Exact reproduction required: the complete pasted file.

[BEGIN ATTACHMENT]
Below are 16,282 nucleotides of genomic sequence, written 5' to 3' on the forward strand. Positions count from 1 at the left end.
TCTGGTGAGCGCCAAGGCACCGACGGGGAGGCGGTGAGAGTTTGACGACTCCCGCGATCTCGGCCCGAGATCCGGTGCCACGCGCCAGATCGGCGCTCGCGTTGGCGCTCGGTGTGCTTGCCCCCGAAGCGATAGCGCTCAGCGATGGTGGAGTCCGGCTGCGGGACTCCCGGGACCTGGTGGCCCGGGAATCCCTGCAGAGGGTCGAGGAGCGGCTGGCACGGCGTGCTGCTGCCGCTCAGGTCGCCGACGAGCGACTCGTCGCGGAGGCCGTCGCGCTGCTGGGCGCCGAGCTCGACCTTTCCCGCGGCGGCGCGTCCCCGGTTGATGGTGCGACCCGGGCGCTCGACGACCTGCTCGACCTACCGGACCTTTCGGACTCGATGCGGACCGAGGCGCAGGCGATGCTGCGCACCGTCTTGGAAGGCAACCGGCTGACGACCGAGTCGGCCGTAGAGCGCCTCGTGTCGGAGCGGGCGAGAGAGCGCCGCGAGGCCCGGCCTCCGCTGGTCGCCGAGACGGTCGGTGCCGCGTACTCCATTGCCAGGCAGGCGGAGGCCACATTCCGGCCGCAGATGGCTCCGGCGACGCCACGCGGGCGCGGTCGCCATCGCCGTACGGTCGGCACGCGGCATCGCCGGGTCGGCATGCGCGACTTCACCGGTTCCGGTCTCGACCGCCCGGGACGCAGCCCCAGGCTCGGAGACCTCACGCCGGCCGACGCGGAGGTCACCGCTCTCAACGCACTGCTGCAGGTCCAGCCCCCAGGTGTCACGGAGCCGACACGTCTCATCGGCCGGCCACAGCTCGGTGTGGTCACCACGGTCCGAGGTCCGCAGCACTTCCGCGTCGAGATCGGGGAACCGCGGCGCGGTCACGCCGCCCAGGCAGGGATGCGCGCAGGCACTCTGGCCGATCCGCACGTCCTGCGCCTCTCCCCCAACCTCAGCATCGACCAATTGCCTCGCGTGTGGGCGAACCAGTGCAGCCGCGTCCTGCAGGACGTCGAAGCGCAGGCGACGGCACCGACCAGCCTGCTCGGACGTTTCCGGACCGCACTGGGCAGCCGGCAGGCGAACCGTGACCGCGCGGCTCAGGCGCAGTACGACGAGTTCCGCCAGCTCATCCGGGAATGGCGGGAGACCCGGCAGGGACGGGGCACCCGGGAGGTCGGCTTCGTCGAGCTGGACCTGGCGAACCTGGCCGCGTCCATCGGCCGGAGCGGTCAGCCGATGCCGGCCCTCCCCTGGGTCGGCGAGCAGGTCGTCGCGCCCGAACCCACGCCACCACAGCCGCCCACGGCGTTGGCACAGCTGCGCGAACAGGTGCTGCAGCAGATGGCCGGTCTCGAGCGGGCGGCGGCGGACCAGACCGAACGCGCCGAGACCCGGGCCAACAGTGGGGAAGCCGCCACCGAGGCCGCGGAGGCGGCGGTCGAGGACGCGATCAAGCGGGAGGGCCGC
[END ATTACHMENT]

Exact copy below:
Below are 16,282 nucleotides of genomic sequence, written 5' to 3' on the forward strand. Positions count from 1 at the left end.
TCTGGTGAGCGCCAAGGCACCGACGGGGAGGCGGTGAGAGTTTGACGACTCCCGCGATCTCGGCCCGAGATCCGGTGCCACGCGCCAGATCGGCGCTCGCGTTGGCGCTCGGTGTGCTTGCCCCCGAAGCGATAGCGCTCAGCGATGGTGGAGTCCGGCTGCGGGACTCCCGGGACCTGGTGGCCCGGGAATCCCTGCAGAGGGTCGAGGAGCGGCTGGCACGGCGTGCTGCTGCCGCTCAGGTCGCCGACGAGCGACTCGTCGCGGAGGCCGTCGCGCTGCTGGGCGCCGAGCTCGACCTTTCCCGCGGCGGCGCGTCCCCGGTTGATGGTGCGACCCGGGCGCTCGACGACCTGCTCGACCTACCGGACCTTTCGGACTCGATGCGGACCGAGGCGCAGGCGATGCTGCGCACCGTCTTGGAAGGCAACCGGCTGACGACCGAGTCGGCCGTAGAGCGCCTCGTGTCGGAGCGGGCGAGAGAGCGCCGCGAGGCCCGGCCTCCGCTGGTCGCCGAGACGGTCGGTGCCGCGTACTCCATTGCCAGGCAGGCGGAGGCCACATTCCGGCCGCAGATGGCTCCGGCGACGCCACGCGGGCGCGGTCGCCATCGCCGTACGGTCGGCACGCGGCATCGCCGGGTCGGCATGCGCGACTTCACCGGTTCCGGTCTCGACCGCCCGGGACGCAGCCCCAGGCTCGGAGACCTCACGCCGGCCGACGCGGAGGTCACCGCTCTCAACGCACTGCTGCAGGTCCAGCCCCCAGGTGTCACGGAGCCGACACGTCTCATCGGCCGGCCACAGCTCGGTGTGGTCACCACGGTCCGAGGTCCGCAGCACTTCCGCGTCGAGATCGGGGAACCGCGGCGCGGTCACGCCGCCCAGGCAGGGATGCGCGCAGGCACTCTGGCCGATCCGCACGTCCTGCGCCTCTCCCCCAACCTCAGCATCGACCAATTGCCTCGCGTGTGGGCGAACCAGTGCAGCCGCGTCCTGCAGGACGTCGAAGCGCAGGCGACGGCACCGACCAGCCTGCTCGGACGTTTCCGGACCGCACTGGGCAGCCGGCAGGCGAACCGTGACCGCGCGGCTCAGGCGCAGTACGACGAGTTCCGCCAGCTCATCCGGGAATGGCGGGAGACCCGGCAGGGACGGGGCACCCGGGAGGTCGGCTTCGTCGAGCTGGACCTGGCGAACCTGGCCGCGTCCATCGGCCGGAGCGGTCAGCCGATGCCGGCCCTCCCCTGGGTCGGCGAGCAGGTCGTCGCGCCCGAACCCACGCCACCACAGCCGCCCACGGCGTTGGCACAGCTGCGCGAACAGGTGCTGCAGCAGATGGCCGGTCTCGAGCGGGCGGCGGCGGACCAGACCGAACGCGCCGAGACCCGGGCCAACAGTGGGGAAGCCGCCACCGAGGCCGCGGAGGCGGCGGTCGAGGACGCGATCAAGCGGGAGGGCCGC